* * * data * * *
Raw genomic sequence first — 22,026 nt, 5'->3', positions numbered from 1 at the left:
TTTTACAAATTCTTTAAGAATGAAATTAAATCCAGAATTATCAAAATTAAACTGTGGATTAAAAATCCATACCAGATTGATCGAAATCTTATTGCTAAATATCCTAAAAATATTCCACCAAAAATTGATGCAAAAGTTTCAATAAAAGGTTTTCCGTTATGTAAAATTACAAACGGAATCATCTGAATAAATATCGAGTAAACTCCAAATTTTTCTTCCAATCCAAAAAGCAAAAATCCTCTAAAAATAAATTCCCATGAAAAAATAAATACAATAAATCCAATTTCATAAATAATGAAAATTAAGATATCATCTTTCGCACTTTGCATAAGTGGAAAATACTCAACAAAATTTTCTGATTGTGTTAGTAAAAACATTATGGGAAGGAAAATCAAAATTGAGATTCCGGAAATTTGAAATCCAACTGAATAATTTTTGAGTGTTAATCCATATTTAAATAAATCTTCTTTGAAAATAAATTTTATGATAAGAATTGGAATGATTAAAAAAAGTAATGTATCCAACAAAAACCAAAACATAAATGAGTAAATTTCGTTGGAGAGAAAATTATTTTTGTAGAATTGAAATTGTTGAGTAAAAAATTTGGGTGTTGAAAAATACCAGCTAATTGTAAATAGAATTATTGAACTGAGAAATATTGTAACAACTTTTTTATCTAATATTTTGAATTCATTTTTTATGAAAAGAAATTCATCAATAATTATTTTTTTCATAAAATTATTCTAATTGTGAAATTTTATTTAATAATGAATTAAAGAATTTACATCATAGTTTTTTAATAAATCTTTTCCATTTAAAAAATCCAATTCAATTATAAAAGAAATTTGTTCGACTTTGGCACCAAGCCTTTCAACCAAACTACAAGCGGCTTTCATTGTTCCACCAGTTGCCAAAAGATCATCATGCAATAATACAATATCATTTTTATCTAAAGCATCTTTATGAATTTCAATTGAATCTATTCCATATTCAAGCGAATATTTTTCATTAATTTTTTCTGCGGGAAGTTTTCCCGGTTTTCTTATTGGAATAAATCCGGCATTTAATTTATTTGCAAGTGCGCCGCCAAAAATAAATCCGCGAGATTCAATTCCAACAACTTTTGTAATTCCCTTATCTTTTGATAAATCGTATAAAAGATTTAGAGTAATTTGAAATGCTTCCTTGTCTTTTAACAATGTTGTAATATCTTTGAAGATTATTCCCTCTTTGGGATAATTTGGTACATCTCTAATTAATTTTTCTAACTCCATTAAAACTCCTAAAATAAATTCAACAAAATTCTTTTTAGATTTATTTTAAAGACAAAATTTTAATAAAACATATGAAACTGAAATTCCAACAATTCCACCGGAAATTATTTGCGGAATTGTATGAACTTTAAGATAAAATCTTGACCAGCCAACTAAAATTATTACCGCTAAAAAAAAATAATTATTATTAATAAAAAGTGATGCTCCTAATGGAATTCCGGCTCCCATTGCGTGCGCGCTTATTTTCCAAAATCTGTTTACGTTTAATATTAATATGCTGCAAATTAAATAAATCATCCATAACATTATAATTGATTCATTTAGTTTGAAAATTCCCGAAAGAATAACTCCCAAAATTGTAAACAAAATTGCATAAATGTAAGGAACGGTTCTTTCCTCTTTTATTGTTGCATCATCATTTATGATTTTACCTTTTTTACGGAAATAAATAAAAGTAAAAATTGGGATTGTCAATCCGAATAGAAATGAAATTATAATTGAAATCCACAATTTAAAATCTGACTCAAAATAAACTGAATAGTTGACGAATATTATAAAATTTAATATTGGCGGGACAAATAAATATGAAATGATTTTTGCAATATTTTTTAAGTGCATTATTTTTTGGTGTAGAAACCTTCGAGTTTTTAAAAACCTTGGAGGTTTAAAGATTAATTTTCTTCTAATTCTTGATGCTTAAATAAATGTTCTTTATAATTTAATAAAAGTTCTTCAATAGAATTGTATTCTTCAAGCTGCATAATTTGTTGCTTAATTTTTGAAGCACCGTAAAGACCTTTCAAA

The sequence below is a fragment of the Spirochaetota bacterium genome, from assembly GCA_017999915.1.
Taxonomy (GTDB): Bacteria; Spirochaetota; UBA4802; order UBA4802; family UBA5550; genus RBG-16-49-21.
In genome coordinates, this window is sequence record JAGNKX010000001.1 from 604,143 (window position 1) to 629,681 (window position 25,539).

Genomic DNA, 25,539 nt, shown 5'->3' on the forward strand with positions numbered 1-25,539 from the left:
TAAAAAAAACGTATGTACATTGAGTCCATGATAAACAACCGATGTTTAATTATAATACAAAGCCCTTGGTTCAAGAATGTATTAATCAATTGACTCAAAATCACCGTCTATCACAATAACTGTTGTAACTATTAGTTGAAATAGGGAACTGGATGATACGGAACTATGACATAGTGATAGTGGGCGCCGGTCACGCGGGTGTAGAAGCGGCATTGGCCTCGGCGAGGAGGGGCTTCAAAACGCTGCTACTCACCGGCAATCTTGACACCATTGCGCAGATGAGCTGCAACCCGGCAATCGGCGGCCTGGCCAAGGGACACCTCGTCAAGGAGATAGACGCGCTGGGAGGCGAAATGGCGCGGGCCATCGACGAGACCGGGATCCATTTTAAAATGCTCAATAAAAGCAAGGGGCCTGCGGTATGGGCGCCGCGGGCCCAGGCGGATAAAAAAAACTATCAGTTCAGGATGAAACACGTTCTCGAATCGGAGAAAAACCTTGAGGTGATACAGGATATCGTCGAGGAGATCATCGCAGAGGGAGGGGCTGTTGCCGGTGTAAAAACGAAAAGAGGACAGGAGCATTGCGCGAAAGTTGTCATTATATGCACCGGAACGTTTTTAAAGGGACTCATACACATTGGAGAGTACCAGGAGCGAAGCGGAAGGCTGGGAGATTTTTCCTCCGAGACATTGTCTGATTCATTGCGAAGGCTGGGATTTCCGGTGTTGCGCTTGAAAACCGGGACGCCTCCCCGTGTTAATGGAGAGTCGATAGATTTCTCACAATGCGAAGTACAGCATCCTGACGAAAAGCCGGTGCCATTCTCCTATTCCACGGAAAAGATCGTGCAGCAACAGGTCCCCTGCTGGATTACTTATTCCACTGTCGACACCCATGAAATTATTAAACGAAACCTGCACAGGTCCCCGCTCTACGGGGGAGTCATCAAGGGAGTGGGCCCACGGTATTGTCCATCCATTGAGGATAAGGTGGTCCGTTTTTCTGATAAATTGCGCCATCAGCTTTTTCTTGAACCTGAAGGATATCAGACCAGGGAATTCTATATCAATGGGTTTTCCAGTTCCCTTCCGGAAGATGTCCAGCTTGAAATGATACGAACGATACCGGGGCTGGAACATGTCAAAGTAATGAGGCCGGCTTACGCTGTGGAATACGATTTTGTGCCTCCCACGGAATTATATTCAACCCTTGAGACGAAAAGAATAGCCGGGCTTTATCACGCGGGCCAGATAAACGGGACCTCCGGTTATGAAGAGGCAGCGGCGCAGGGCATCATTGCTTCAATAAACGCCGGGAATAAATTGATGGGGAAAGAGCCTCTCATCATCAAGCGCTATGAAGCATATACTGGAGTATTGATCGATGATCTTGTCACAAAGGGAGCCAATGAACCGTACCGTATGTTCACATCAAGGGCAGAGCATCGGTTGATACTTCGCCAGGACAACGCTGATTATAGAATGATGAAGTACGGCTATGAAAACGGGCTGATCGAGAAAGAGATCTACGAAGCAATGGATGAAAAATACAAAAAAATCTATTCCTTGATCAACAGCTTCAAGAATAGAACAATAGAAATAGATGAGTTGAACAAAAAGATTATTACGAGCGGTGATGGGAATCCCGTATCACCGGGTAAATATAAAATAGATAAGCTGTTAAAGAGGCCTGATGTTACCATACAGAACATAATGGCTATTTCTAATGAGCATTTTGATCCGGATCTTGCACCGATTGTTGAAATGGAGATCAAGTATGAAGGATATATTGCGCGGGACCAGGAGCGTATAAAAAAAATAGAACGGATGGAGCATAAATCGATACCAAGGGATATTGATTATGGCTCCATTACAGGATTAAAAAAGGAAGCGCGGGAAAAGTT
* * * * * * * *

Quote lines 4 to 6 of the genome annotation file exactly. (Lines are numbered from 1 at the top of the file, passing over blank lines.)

Taxonomy (GTDB): Bacteria; Spirochaetota; UBA4802; order UBA4802; family UBA5550; genus RBG-16-49-21.
In genome coordinates, this window is sequence record JAGNKX010000001.1 from 604,143 (window position 1) to 629,681 (window position 25,539).

Genomic DNA, 25,539 nt, shown 5'->3' on the forward strand with positions numbered 1-25,539 from the left: